The speed of rotation is given by the angular frequency (rad/s) or frequency (turns/s, turns/min), or period (seconds, days, etc.). The time-rate of change of angular frequency is angular acceleration (rad/s²), This change is caused by torque. The ratio of the two (how heavy is it to start, stop, or otherwise change rotation) is given by the moment of inertia.

The angular velocity vector also describes the direction of the axis of rotation. Similarly the torque is a vector.

According to the right-hand rule, the direction away from the observer is associated with clockwise rotation and the direction towards the observer with counterclockwise rotation, like a screw.

Aviation

The principal axes of rotation in space

In flight dynamics, the principal rotations are known as pitch, roll and yaw. The term rotation is also used in aviation to refer to the upward pitch (nose moves up) of an aircraft, particularly when starting the climb after takeoff.

Amusement rides

Many amusement rides provide rotation. A Ferris wheel has a horizontal central axis, and parallel axes for each gondola, where the rotation is opposite, by gravity or mechanically. As a result at any time the orientation of the gondola is upright (not rotated), just translated. The tip of the translation vector describes a circle. A carousel provides rotation about a vertical axis. Many rides provide a combination of rotations about several axes. In Chair-O-Planes the rotation about the vertical axis is provided mechanically, while the rotation about the horizontal axis is due to the centripetal force. In roller coaster inversions the rotation about the horizontal axis is one or more full cycles, where inertia keeps people in their seats.

Sports

Rotation, usually called spin, plays a role in many sports. Topspin and backspin in tennis. English, follow and draw in billiards and pool. Curve balls in baseball and spin bowling in cricket. Table tennis paddles are specialized to allow players to spin the ball as they hit

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• rotation — [ rɔtasjɔ̃ ] n. f. • 1486, repris fin XVIIe; lat. rotatio 1 ♦ Mouvement d un corps qui se déplace autour d un axe (matériel ou non), au cours duquel chaque point du corps se meut avec la même vitesse angulaire. ⇒ giration. Rotation de la Terre.… …   Encyclopédie Universelle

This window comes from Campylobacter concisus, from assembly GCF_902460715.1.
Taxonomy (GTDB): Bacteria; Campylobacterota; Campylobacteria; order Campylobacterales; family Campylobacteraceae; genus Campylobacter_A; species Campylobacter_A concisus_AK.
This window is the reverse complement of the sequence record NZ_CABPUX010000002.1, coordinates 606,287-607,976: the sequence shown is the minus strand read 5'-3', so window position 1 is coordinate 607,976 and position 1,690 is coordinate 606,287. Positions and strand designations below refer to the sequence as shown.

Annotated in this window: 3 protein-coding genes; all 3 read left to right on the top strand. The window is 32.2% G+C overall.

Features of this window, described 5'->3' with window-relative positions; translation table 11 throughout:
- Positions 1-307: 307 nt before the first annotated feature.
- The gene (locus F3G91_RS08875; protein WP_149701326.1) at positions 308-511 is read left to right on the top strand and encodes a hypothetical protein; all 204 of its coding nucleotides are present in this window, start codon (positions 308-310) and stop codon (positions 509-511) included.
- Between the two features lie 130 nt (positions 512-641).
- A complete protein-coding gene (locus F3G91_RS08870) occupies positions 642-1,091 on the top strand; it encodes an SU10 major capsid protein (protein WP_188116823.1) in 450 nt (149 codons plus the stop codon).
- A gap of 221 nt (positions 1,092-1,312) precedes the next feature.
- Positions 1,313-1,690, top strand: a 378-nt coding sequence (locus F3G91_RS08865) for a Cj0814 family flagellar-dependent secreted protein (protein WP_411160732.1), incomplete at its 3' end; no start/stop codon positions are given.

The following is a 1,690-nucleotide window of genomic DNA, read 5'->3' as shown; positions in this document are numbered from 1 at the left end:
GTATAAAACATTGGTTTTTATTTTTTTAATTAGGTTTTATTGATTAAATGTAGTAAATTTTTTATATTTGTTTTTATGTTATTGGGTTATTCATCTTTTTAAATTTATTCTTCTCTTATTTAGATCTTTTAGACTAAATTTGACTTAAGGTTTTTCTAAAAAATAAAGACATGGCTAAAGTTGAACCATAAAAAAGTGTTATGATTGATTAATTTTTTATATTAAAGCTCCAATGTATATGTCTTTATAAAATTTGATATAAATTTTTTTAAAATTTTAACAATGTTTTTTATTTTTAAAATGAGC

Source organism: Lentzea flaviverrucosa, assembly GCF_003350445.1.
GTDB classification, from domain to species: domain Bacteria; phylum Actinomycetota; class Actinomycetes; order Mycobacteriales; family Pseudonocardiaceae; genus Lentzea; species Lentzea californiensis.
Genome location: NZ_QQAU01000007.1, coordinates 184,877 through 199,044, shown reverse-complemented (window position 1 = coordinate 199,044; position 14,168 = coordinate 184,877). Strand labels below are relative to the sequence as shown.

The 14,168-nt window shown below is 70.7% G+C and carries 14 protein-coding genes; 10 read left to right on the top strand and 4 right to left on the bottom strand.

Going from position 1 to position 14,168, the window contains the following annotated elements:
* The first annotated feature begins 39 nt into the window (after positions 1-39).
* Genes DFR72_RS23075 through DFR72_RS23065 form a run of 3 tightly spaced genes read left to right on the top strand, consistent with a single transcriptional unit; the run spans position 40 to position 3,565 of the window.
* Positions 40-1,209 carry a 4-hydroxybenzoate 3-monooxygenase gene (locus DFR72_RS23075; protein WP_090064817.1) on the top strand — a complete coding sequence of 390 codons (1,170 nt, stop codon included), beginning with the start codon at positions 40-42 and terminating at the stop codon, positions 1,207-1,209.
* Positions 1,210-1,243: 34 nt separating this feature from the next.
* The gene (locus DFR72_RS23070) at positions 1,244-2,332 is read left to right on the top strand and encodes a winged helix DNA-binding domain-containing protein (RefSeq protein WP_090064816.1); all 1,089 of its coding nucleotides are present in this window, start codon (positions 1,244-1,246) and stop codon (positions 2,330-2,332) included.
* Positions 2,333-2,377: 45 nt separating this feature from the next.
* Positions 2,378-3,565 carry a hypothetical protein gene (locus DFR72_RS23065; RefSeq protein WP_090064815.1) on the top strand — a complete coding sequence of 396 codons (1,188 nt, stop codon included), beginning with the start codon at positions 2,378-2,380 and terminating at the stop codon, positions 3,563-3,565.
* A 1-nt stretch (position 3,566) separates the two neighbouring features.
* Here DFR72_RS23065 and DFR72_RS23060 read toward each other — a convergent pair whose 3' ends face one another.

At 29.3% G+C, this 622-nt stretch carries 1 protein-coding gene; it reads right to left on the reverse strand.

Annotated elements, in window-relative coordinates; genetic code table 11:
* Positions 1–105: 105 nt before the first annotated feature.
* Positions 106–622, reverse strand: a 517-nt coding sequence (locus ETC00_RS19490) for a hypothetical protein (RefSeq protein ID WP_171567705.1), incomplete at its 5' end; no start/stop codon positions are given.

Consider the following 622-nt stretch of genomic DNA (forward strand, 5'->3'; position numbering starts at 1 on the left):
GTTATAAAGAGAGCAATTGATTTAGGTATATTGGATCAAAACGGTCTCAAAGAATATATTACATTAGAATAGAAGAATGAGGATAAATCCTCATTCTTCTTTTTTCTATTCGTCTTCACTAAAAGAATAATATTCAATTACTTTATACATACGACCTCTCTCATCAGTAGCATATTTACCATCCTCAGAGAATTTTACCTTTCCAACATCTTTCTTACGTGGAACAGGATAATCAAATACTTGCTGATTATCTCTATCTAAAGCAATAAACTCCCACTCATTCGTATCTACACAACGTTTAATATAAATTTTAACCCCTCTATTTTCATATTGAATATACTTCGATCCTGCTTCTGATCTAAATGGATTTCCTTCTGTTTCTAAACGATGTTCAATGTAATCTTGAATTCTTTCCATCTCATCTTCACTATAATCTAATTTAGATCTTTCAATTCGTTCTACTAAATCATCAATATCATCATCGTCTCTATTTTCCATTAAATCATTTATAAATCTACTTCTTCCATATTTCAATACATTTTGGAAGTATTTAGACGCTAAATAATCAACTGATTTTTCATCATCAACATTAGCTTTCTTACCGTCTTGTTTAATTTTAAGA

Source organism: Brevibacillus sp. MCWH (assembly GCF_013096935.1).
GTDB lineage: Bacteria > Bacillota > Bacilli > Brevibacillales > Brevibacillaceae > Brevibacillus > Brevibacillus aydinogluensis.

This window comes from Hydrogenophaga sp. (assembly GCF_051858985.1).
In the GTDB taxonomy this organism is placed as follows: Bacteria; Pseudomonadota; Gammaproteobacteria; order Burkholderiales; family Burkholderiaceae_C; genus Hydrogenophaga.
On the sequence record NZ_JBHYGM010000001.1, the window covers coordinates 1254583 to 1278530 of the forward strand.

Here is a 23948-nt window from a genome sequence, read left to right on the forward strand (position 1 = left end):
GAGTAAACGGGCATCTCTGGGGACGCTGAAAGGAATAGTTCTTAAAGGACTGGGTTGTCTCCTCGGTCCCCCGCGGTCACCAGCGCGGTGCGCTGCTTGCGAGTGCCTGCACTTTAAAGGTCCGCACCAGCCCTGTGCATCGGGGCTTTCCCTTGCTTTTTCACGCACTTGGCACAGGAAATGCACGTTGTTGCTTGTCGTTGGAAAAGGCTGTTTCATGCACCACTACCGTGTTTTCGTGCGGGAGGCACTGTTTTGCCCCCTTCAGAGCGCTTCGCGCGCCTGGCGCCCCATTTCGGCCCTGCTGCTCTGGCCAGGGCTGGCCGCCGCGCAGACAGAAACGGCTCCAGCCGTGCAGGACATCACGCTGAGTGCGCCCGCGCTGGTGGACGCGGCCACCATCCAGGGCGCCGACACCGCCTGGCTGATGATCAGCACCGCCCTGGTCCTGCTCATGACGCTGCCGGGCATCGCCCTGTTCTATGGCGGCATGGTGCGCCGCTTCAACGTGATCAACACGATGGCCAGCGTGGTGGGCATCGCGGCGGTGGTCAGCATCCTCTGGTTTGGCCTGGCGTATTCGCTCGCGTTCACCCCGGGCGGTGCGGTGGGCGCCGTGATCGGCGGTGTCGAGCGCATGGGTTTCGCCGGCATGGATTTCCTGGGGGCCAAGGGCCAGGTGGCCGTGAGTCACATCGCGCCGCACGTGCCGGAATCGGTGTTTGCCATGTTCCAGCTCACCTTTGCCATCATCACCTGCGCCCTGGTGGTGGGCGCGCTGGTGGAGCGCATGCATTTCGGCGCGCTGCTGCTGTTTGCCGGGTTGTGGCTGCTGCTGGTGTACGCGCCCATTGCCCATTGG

• Rotation — (lat. rotatio: Drehung) bezeichnet: Allgemein: eine Drehung Rotation (Physik), die Drehbewegung eines Körpers Rotation (Medizin), in der Medizin eine Drehbewegung, beispielsweise des Kopfes in der Graphentheorie eine Anwendung am binären Suchbaum …   Deutsch Wikipedia

• Rotation [1] — Rotation, Rotationsachse und Rotationspaar. Unter Rotation versteht man jene Bewegung eines starren Körpers, bei der zwei und damit alle Punkte einer Geraden ruhen. Die ruhende Gerade heißt die Rotationsachse. Alle Punkte des Körpers beschreiben… …   Lexikon der gesamten Technik

• Rotation — Ro*ta tion, n. [L. rotatio: cf. F. rotation.] 1. The act of turning, as a wheel or a solid body on its axis, as distinguished from the progressive motion of a revolving round another body or a distant point; thus, the daily turning of the earth… …   The Collaborative International Dictionary of English

• Rotation — Ro*ta tion, a. Pertaining to, or resulting from, rotation; of the nature of, or characterized by, rotation; as, rotational velocity. [1913 Webster] …   The Collaborative International Dictionary of English

• rotation — index cycle, order (arrangement), sequence Burton s Legal Thesaurus. William C. Burton. 2006 …   Law dictionary

• rotation — [rō tā′shən] n. [L rotatio] 1. a rotating or being rotated 2. the spinning motion around the axis of a celestial body: cf. REVOLUTION (sense 1a) 3. regular and recurring succession of changes [a rotation of duties ] ☆ 4. Pool a game in which the… …   English World dictionary

• Rotation — (v. lat.), 1) Drehung, Drehungsbewegung, s.d.; die Rotationsfläche entsteht, wenn man irgend eine Fläche sich um eine feste gerade Linie bewegt denkt. Diese feste Gerade heißt die Rotationsachse (Drehungsachse); so beschreibt die Kante einer Thür …   Pierer's Universal-Lexikon

• Rotation — (lat.), Umdrehung. Drehung eines Körpers um eine Ache, wobei jeder Punkt des Körpers eine Kreislinie beschreibt, deren Mittelpunkt in der Achse liegt; in der Landwirtschaft soviel wie Fruchtfolge (s. d. und Landwirtschaftliche Betriebssysteme) …   Meyers Großes Konversations-Lexikon

• Rotation [2] — Rotation, spezifische, s. Molekularrotation …   Lexikon der gesamten Technik

• Rotation [3] — Rotation, im Meliorationswesen, die abwechselnde Bewässerung räumlich voneinander getrennter Flächen mittels gleicher Wasserbezugsquelle in der Weise, daß eine derselben 1 oder 2 Tage bewässert wird, dann 5–6 Tage trocken liegt und so eine… …   Lexikon der gesamten Technik